It triggers social comparison
Long before the advent of social media, psychologists like myself knew that one of the fundamental barriers to our well-being is social comparison.
It’s hard to be happy if we constantly concern ourselves with how we measure up to those around us.
When we derive a sense of worth based on how we are doing relative to others, we place our happiness in a variable that is completely beyond our control.
Within moments of logging on to social media we have instant access to the accomplishments of others, vacations, job promotions, home upgrades, and culinary creations.
It’s nearly impossible not to get swept into the cycle of comparison.
IS SOCIAL MEDIA REALLY THAT BAD FOR YOU?
For the record, social media is not inherently bad, says psychologist Dr Tim Bono, author of When Likes Aren’t Enough.
He said: ‘It can be used for a lot of wonderful things that can lead to information sharing, entertainment, and even authentic social connection.
‘But we have to be wise consumers of this media and aware of the potential risks.
‘If you find that your social media use is leading you down a path toward one or more of these six paths, I’m not suggesting that you get rid of it altogether.
‘But you may want to modify how you are using it.
‘Then you’ll get more of the benefits with fewer of the drawbacks. You’ll probably sleep better, too.’
Scrolling through the highlight reels our friends’ posts inevitably fills us with envy because of the things we now want.
Spend that time instead focusing on the good things in your life.
Taking time for gratitude has the opposite effect of social comparison—it redirects our attention to the many wonderful things we already have in our lives that already are there but that we have likely taken for granted.
People who take just a few minutes to focus on what they’re grateful for feel better about their lives overall, report more optimism about their futures, and even get sick less often.
Even though most of us know on an intellectual level that we spend too much time on social media, we nonetheless feel compelled to open up Facebook or Instagram time and again, even against our better judgment telling us to stay away.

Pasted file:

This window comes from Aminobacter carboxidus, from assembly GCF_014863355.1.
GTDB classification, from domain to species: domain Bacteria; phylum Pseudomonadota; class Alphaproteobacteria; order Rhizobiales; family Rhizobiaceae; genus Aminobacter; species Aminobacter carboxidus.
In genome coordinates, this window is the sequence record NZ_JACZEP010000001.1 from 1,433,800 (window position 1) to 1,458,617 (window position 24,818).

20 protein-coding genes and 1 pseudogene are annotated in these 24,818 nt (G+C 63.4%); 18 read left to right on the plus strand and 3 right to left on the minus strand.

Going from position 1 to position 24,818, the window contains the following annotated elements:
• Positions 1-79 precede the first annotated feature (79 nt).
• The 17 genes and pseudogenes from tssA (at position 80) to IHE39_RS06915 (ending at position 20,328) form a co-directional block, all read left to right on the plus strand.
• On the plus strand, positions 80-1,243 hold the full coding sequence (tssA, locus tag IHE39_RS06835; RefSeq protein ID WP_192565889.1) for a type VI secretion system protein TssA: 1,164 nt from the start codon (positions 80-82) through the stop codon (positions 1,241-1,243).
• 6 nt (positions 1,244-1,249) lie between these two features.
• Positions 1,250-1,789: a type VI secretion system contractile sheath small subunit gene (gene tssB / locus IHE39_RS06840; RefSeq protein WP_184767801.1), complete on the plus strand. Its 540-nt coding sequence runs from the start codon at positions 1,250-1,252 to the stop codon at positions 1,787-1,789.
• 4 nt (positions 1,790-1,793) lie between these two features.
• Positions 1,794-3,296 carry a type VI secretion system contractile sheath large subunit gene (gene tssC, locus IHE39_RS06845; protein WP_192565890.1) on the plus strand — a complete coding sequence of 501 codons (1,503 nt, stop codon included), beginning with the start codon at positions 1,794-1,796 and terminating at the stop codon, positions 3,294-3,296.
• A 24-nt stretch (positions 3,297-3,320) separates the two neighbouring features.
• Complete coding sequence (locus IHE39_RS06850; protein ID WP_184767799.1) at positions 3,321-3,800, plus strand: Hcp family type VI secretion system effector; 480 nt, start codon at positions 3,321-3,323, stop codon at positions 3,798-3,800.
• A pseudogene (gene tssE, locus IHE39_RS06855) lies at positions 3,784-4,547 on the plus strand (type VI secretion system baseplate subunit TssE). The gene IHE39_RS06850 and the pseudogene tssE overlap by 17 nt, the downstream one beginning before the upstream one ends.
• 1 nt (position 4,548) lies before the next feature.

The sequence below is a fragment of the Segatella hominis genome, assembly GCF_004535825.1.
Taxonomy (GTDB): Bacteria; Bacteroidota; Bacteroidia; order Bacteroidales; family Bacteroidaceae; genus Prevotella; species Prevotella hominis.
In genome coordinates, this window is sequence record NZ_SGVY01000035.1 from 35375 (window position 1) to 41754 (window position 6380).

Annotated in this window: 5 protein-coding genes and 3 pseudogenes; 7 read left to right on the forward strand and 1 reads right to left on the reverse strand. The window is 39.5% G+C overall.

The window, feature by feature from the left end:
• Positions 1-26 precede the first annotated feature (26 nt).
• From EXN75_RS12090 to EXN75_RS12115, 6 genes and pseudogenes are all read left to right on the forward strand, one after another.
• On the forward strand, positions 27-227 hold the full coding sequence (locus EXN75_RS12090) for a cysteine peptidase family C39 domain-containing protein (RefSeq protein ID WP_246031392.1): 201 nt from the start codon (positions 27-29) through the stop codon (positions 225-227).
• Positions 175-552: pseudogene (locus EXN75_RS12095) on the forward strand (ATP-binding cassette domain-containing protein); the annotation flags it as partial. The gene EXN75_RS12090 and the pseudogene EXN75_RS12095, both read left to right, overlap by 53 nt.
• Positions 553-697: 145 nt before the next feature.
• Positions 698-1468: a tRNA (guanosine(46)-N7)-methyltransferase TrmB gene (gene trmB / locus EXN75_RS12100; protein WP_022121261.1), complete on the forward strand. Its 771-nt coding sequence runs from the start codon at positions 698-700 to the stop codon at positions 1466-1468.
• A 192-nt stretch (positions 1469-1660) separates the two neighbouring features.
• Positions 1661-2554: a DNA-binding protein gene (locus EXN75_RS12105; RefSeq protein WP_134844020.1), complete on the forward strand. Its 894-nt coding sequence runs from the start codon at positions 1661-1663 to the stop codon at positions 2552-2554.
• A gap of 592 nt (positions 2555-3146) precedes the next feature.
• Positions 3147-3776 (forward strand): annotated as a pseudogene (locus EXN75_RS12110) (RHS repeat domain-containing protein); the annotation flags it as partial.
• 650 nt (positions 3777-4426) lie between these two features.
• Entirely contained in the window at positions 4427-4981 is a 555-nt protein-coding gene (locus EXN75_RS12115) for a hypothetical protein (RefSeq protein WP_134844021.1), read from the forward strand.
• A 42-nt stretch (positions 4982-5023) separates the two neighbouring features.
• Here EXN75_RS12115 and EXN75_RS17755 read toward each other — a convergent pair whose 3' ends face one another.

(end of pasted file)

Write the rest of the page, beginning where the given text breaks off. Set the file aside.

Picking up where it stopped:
The reason? It’s addictive.
The same neurochemistry that leads gamblers in Vegas to empty their wallets into slot machines they know are unlikely to yield the jackpot is what keeps us going back for more updates from friends and relatives we know are likely to make us feel envy from their vacation shots or anger from their political rants.
Part of what makes those behaviors so addictive is the uncertainty factor.
The engineers at Facebook know this. If every post and picture that came our way was pleasing, we would actually spend less time on it.
But because we never know if the next post is going to make us feel good or bad, we become even more motivated to keep scrolling.
Maybe the next picture or post will be make us laugh, maybe it will make us cringe. Maybe the next pull of the slot machine will hit the jackpot, maybe it will come up empty.
There’s only one way to satisfy ‘maybe’. That’s to keep going back for more.
Make it harder to keep going back. Put your phone in a place where it’s not always in arm’s reach.
Download apps that monitor or limit how much time you can spend on particular sites. Keep your social media apps buried in folders on the last screen of your phone.
Or don’t use the apps at all and make yourself log into a web browser each time you want to log on.
Those extra steps may provide the barrier you need to prevent overuse of this addictive media.